How to Crush Your Next Internship: advice from an expert
Stefanie Strothmann | Student Reporter
You’ve heard it from your advisors, professors, and parents: an internship is one of the most valuable learning experiences you can have as a student. Take theory you learned in class and apply it to a career.
But navigating through an internship can be tricky, regardless of your status as a newbie intern or an I-have-a-dozen-internships-on-my-resume intern. So how can you make the most of your experience?
We sat down with Cheryl McPhilimy, School of Communication’s director of internship and career services* to answer this question. McPhilimy, once an intern herself, has also hired, coached, and worked alongside countless interns as a seasoned communications professional. Here’s what she had to say:
Q: What tips or suggestions do you give students looking for internships?
A: Think beyond the obvious places to apply. Yes, advertising majors should consider ad agencies and accounting students will want to look at the big accounting firms, but be sure to also explore all the other places you can get a great experience. For example, the City of Chicago has a broadcast internship. Law firms have HR internships. Also, use your Loyola classmates for inspiration. What internships are your peers doing that you might enjoy?
Q: How should students go about creating their portfolios?
A: Start to think portfolio in your first year at Loyola. Buy a domain, ideally your name, and begin collecting your best materials, even if you only have classwork at first. Then, when you are on the job at an internship, ask your supervisor for permission to use the materials you’ve worked on in your portfolio. Put the URL link to your portfolio at the top of your resume with your contact information and also on your LinkedIn profile. Your portfolio will be a flexible, ever-changing collection that for the rest of your career you will be adding to and pruning.
Q: How important is networking when it comes to internships? What tips do you have for students to network?
A: Tip number one is: do it. Don’t wait until you graduate to make connections. Be proactive and use LinkedIn to connect to every professional who visits a class, anyone you meet on a workplace tour, or anyone you talk to a career fair. On an internship, get to know and stay in touch with your supervisor, coworkers and the other interns. And network with your classmates at Loyola, because they can serve as good resources for finding for future internships and jobs. Be sure to be helpful and pass along ideas, connections and leads to them as well. Networking is a two-way street.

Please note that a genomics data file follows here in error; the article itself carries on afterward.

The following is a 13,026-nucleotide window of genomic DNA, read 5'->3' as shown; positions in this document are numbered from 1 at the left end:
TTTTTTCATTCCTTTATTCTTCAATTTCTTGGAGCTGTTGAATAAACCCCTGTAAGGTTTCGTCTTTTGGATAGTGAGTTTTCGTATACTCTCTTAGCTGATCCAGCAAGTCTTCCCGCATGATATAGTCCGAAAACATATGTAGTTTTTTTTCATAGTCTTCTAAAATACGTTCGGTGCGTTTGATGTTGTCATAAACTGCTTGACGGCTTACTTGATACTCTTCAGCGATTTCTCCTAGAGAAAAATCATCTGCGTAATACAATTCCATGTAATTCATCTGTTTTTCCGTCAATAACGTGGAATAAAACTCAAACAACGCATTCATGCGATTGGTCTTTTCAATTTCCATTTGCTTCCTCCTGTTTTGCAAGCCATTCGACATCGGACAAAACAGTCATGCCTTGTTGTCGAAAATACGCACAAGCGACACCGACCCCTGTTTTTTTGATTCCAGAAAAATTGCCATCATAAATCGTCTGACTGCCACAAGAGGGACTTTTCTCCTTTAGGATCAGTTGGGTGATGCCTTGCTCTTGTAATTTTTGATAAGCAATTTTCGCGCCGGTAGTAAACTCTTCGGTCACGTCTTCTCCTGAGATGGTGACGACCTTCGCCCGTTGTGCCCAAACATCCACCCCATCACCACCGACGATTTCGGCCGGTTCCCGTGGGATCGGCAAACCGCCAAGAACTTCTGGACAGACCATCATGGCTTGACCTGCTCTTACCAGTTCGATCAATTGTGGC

Q: How should interns approach asking questions?
A: Because internships are learning experiences, you’ll likely have lots of questions. Rather than pepper your supervisor every half hour with a question, try bundling. Wait until you have three to five questions, then set up a time to connect with your supervisor to ask the questions. Your supervisor will appreciate your respect for his or her concentration and you are more likely to get the answers you need.
Q: How can interns take control of their learning experience when they feel like they are not learning as much as they could?
A: Communicate. Things are not going to change or be fixed if you do not communicate with your supervisor. Be flexible and give the supervisor or the organization a chance to fix the situation. And be ready with some specific requests or proactive suggestions that would make things better, such as “I’d really like to go on a photo shoot during my internship.” Or “I see the blog hasn’t been updated in a while. I’m interested in writing a post.”
Ask yourself some soul-searching questions to help determine if the expectations you had for the internship were realistic:
- How am I growing?
- What am I learning?
- Am I getting everything I can get from this experience?
- Were there warning signs before I took the internship?
At the end of the day,you are the captain of your own ship; your career is yours. It is up to you to make the most of the experience. Even a bad experience teaches you something about yourself and how you work, which takes you one step closer to learning what you actually want to pursue.
Q: Is it better to intern at one place for a long period of time or to have many different internship experiences?
A: My recommendation is to try an assortment of internships. The commitment you are making is short-term, so you can find out what you like and what you don’t like quickly. This can also serve as a compelling story you can present to future employers; I prefer to hire someone who has interesting reasons why they tried the different things they did.
Q: What final piece of advice would you give interns?
A: Keep your eyes and your ears open. See what the environment is all about and make sure you are absorbing as much as you can. The most valuable asset students can learn from an internship is the organization’s culture: how do things work? How do people behave? It gives you a perspective on what full-time work will be like.
*This fall, McPhilimy is transitioning to a role as a full-time instructor in the School of Communication.